Photo by: Duane Daws
The first draft of a master plan aimed at “re-engineering the manner in which the water and sanitation business in South Africa is coordinated and guided” is expected to be tabled in September, more than a year after its intended completion of August 2016.
The Department of Water and Sanitation (DWS) on Friday convened a national dialogue in Pretoria to obtain stakeholder input in an effort to complete the National Water and Sanitation Master Plan (NW&SMP) “as a matter of urgency”.
DWS embarked on the development of the national plan to assist government with its investment planning for the development of water resources and sanitation services until 2030, Water and Sanitation Deputy Minister Pamela Tshwete told delegates at the dialogue.
The core purpose of the plan is to provide an overall perspective of the scope of water and sanitation in the country, provide an estimate on the investment required to ensure effective water resources and water and sanitation services delivery, and facilitate effective integrated investment planning, the coordinated implementation of actions and the evaluation of achievements.
“The water sector has achieved a lot, but more needs to be done,” she said.
Despite initiatives and considerable financial investments over the past two decades, there are still considerable gaps in the adequate provision and management of the country’s scarce water supply and sanitation challenges, DWS director-general Dan Mashitisho said.
“It is, in a nutshell, about sustainability,” he stated, adding that the country needed to plan for security of supply and the preservation and management of the precious resource.
“We are not going to spend more time in analysis and paralysis. We need to adopt a critical path; quickly get into this plan and implement,” he promised.
Mashitisho further indicated that the final NW&SMP must highlight where South Africa’s water sector was, whether its development was in line with national plans, where the sector wanted to be and how any gaps could be bridged.
“The plan is not a goal in itself, it is the process to getting to the already established 2030 plans,” he said, pointing out the NW&SMP will be aligned with, and supplement, various national and international plans, programmes and agreements, including the United Nations Sustainable Development Goals, the National Development Plan, the National Water Resource Strategy and the Medium Term Expenditure Framework.
Specifically, the master plan will narrow its focus to “identification, prioritisation and execution of action”, with specific responsibilities and timeframes attached, and will relate to all sectors of the economy, including urban and rural development, energy, agriculture and mining.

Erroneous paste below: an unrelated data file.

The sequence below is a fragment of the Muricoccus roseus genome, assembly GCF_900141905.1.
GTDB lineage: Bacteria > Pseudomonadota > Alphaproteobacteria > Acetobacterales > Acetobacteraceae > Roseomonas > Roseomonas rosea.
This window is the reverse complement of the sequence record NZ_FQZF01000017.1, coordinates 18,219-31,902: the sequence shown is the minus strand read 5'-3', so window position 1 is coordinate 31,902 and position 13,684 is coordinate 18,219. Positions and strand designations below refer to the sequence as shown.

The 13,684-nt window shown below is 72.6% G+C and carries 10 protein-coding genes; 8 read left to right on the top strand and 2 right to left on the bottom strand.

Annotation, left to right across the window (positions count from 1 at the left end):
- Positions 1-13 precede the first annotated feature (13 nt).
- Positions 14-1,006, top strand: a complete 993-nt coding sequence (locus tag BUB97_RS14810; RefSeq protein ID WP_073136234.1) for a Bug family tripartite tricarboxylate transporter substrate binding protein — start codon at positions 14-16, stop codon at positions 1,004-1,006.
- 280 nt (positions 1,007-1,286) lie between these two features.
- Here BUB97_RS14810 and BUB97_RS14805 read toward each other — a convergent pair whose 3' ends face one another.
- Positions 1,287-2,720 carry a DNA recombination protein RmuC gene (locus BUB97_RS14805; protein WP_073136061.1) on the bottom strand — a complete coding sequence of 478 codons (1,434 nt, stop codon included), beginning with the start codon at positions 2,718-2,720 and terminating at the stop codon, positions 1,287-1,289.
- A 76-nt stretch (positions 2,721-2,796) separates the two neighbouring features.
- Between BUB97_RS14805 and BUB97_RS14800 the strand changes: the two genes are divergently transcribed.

The urgency of the plan could also see the DWS implementing some components of the plan while the document is under construction.
The NW&SMP would concentrate on existing and new projects and, where necessary, the implementation of additional projects to fill gaps in water and sanitation service delivery.
“It aims to mould existing and possible future work into a cohesive integrated approach, supporting enabling components to make it possible,” explained DWS deputy director-general for planning and information management Deborah Mochotlhi.
“It is about bridging the gap – everything we are doing related to water and sanitation must be under one umbrella.”
She cited uncoordinated planning, or planning in silos, as a significant contributor to delays in the realisation of benefits from water resources development, resulting in delays in infrastructure development.
Further, the water sector suffered inadequate funding and strained finances, in addition to the neglect of operations and maintenance, the deterioration of quality, a shortage of skills, the wastage or inefficient use of water and uninformed communities.
The new plan would deal with institutional and legal arrangements for implementation, operation and maintenance, funding requirements and models, and monitoring and evaluation models, in a clear roadmap.
“The master plan guides, integrates, sets priorities [for] and facilitates infrastructure development, refurbishment, operations and maintenance, nonrevenue water, stakeholder and community involvement and public awareness, investment programmes, the collaboration of accountable government authorities, institutional arrangements and roles, water use authorisations and compliance monitoring and enforcement,” she added.
The provincial and water management area roadshows will be held between June 21 and July 27.
The plan was initially targeted for completion in August 2016; however, Water and Sanitation Minister Nomvula Mokonyane noted last year that it was delayed owing to the large scale of the work, extensive data, resource requirements and the need for broad consultations.
The development of the master plan is also underpinned by collaboration with the Netherlands, with experts assisting with the integration of the various specialist inputs into the final document.
The plan will be updated and revised periodically.